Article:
"Every night, before Kate went to sleep, she poured rubbing alcohol on her palms and massaged Mama's legs so they would not atrophy. When she first started doing this, she kept expecting Mama to open her eyes, to sit up, to say thank you, hug her. But as time went on, the nightly hope gave way to a sense that the limbs she was touching were devoid of energy, that life would never come back to them.

"The bus passed a sign pointing toward Ascarate Park and she remembered suddenly her mother playing volleyball during a picnic game. It was a school outing, and Mother had volunteered to serve as a chaperone. The rest of the mothers sat together talking, but not Mama. She saw that players were needed for a volleyball game and she jumped in uninvited. Kate remembered her bare feet and how she ran to get the ball, laughing with all the joy of an eight-year-old lost at play.

"'Mama, we need to let you go,' she whispered. "But the thought that she wanted to let Mama go for her own convenience stuck in her head like a painful splinter she could not remove. She's no longer alive. Reverend Soto's words kept coming back to her. Andy's words. The images of her mother's limp legs as she massaged them and of her chasing a volleyball, full of life, whirled together in her head one after another. And she saw Andy's soft hands, his fiery eyes and thick black hair. She tried to shake the feelings that came with the thought of him, but then she remembered his sermon and the way he gave it, the emphasis he placed on certain words. This is crazy, Kate kept telling herself, hoping she could regain her senses. But it was no use. She felt like a rock hit by a sledgehammer and now there were pieces of her scattered all over the place."

Kate Romero is a gifted student and her younger sister Mary is a gifted painter. Their repressive but well-meaning father is the pastor of El Paso's Church of God.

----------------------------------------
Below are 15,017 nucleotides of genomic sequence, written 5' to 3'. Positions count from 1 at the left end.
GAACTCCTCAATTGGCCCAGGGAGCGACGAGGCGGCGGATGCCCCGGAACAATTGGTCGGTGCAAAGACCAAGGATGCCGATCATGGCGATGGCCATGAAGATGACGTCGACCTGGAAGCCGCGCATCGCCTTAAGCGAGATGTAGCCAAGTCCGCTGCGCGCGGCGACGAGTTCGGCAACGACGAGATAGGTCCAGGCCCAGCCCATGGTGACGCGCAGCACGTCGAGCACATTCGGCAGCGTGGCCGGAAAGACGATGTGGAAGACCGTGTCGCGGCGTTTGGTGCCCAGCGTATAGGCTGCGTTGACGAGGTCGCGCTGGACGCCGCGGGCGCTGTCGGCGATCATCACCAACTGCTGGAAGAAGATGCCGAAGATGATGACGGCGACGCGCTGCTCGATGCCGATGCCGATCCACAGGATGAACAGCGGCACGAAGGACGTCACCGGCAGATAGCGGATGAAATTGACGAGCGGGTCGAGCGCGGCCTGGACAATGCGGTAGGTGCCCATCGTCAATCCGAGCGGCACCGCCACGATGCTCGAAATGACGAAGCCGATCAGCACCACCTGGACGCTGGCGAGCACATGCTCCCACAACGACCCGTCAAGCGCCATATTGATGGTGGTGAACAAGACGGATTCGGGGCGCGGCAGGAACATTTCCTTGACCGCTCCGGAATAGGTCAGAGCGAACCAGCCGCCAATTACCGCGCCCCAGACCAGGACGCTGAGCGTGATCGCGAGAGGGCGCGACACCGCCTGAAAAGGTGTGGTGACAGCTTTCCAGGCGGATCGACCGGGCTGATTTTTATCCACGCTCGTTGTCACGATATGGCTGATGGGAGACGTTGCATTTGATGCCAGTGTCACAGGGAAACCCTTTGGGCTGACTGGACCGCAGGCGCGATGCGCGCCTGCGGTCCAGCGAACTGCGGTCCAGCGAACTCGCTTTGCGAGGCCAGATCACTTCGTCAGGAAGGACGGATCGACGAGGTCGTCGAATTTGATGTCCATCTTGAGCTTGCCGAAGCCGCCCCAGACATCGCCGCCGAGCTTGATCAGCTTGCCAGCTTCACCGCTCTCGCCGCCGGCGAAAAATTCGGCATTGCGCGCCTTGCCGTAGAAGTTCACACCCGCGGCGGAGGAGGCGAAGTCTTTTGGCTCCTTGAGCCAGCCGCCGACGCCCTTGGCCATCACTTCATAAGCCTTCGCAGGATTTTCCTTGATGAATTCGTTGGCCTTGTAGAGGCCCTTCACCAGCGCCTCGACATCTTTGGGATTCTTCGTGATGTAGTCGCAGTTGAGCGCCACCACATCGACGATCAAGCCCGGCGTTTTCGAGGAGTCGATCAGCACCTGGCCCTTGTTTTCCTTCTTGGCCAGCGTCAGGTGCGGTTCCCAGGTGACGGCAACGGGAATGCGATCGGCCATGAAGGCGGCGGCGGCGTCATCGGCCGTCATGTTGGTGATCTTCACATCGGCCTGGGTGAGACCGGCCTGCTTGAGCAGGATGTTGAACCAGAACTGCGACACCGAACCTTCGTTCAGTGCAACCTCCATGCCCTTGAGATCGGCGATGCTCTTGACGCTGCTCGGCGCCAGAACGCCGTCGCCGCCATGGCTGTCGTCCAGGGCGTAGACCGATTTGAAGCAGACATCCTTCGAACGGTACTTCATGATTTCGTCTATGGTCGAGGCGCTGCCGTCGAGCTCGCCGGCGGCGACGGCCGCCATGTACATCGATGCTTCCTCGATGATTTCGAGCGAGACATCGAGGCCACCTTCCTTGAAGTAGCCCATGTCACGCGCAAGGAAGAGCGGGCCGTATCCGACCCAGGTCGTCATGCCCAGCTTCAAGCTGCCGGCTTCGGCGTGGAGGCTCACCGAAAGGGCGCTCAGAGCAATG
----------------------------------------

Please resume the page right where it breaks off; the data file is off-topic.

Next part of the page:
Years ago, before the automobile accident that left Mama lying at home in a permanent vegetative state, Kate and Mama had traveled to northern California to visit Mama's sister, Aunt Julia. During that trip they also visited nearby Stanford University. Mama's hope for Kate was that after high school Kate would have the opportunity to study at the notable institution and fulfill her childhood dream of becoming an M.D.

Now, with Kate's dream possibly becoming real, their father dies suddenly and the girls are alone, needing to care for Mama, needing to soon move out of the church-owned parsonage, needing to figure out how to stay afloat.

In contrast to those breezy young adult romps about teens at home without parental supervision, IRISES is a dramatic home-alone story about love and dreams and reaching for one's real potential.

"Claim denied misrepresentation false statements medical records preexisting cardiac condition not disclosed at time of application Fraud"

During this time of crisis, Kate and Mary will each be affected by young men who come into their lives. For Kate, it is the handsome and ambitious young minister who is chosen to replace their father. For Mary, it is Marcos, a young gang member from school who has a kind heart and budding artistic talent.

It is the often laugh-out-loud interaction between Mary and Marcos that makes this book a winner for me. I would love to read a couple of hundred more pages so I could learn all about this young man and his challenging life.

Given the tenuous circumstances of Kate and Mary's situation, is it possible for each of the sisters to achieve their respective individual goals? How might faith, hope, and love help them solve their problems?

304 pages 978-0545151351 Ages 14 and up

Keywords: death and dying, parents, illness, coming of age, college, survival, sisters, choices, helping others, individuality, romance, faith, love, hope

Recommended by: Richie Partington, Librarian, California, USA


TWO SISTERS: Kate is bound for Stanford and an M.D. -- if her family will let her go. Mary wants only to stay home and paint. When their loving but repressive father dies, they must figure out how to support themselves and their mother, who is in a permanent vegetative state, and how to get along in all their uneasy sisterhood.

THREE YOUNG MEN: Then three men sway their lives: Kate's boyfriend Simon offers to marry her, providing much-needed stability. Mary is drawn to Marcos, though she fears his violent past. And Andy tempts Kate with more than romance, recognizing her ambition because it matches his own.

ONE AGONIZING CHOICE: Kate and Mary each find new possibilities and darknesses in their sudden freedom. But it's Mama's life that might divide them for good -- the question of *if* she lives, and what's worth living for.

Irises is Francisco X. Stork's most provocative and courageous novel yet.--from the publisher

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